"The subjunctive mood is in its death throes, and the best thing to do
is put it out of its misery as soon as possible."
Maugham, WS (1949) A Writer’s Notebook
There is no clear answer to the question of whether modern British English has a subjunctive form or not. I have always felt that there is little point in talking of a past subjunctive when only one verb, BE, has a recognisably different form for the so-called 'past subjunctive', first and third person singular were. Huddleston & Pullum, in The Cambridge Grammar of Modern English(2002.86-88), consider there is no justification for a speaking of a past-subjunctive mood; They write "It is much more plausible to say that irrealis were is an unstable remnant of an earlier system - a system that has otherwise been replaced by one in which the preterite [= indicative - tunny] has expanded its use in such a way that it now serves to express modal politeness as well as past time". Quirk et al, in A Comprehensive Grammar of the English Language" (1985.155) do consider this to be a subjunctive form, but concede that it exists in practice only as a 'WERE Subjunctive'. Many speakers today to not use this form at all, except in the fossilised expression 'If I were you'; even here, was is commonly heard.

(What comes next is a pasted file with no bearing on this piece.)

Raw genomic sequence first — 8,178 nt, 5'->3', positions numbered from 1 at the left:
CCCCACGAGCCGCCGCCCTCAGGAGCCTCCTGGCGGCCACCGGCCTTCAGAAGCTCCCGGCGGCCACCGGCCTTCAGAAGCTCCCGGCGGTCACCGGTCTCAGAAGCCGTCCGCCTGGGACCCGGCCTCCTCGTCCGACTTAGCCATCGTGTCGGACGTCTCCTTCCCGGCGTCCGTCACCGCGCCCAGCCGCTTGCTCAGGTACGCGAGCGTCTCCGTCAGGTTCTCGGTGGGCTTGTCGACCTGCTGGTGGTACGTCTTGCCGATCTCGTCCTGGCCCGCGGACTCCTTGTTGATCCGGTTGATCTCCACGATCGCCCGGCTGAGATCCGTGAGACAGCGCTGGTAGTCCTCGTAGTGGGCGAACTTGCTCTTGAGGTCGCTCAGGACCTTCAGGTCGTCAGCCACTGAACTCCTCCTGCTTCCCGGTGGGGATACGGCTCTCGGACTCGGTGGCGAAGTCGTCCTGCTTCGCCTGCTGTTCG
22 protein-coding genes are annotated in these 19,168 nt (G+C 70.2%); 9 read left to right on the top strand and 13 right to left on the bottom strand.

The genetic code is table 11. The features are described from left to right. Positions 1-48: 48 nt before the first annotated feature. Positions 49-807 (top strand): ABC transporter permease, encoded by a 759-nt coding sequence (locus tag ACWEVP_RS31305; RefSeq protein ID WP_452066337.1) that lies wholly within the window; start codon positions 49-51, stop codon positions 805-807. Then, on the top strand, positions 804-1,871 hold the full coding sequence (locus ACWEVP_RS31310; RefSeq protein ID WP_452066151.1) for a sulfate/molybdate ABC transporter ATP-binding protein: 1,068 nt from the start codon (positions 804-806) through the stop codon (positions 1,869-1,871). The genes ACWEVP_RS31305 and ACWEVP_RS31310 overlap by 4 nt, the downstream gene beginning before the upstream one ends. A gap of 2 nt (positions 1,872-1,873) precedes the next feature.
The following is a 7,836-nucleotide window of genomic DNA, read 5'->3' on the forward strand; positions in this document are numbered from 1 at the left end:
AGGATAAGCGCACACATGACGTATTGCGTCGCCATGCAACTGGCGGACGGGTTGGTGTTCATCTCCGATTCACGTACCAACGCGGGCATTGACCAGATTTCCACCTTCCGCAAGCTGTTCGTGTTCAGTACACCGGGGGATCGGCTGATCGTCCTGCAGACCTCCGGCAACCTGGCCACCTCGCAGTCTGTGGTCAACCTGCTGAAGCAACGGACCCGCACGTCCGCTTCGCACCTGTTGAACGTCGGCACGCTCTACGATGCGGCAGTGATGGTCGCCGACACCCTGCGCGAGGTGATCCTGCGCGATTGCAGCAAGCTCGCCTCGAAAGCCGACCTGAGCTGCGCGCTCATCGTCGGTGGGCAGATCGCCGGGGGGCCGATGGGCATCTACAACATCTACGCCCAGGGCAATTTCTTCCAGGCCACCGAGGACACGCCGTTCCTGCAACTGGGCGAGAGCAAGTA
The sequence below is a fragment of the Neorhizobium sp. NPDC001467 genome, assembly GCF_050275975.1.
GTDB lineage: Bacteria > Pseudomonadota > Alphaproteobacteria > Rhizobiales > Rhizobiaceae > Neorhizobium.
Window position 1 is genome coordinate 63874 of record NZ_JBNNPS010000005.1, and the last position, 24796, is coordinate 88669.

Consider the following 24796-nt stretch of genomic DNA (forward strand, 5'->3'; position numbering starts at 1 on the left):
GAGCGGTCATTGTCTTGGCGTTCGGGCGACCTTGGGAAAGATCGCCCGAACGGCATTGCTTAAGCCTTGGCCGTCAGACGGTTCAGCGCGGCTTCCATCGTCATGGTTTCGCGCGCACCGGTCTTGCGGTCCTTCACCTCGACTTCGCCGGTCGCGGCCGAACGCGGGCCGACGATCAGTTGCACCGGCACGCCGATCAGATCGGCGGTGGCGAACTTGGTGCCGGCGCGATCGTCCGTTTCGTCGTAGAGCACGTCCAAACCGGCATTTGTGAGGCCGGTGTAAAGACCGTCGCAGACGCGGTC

(Incidentally, for those who consider the use of was 'uneducated', I have a list of its use and/or defence by lexicographers, teachers, professors (of Logic, English Language and Literature, Linguistics) including:.
Sir Alfred Ayer, R W Burchfield, Sylvia Chalker, Sidney Greenbaum, Rodney Huddleston, Geoffrey Leech, Somerset Maugham, Tom McArthur, Geoffrey Pullum, Lord Randolph Quirk, Jan Svartik, Michael Swan, G H Vallins, Edmund Weiner, George Yule, etc.)
The present subjunctive (recognisable only in absence of the -s suffix in the third person of all verbs except BE, whose subjunctive form is be in all persons) is used by some people, especially in more formal writing. However, for the majority of native speakers, it survives only in such semi-fossilised expressions as *Long live the Queen".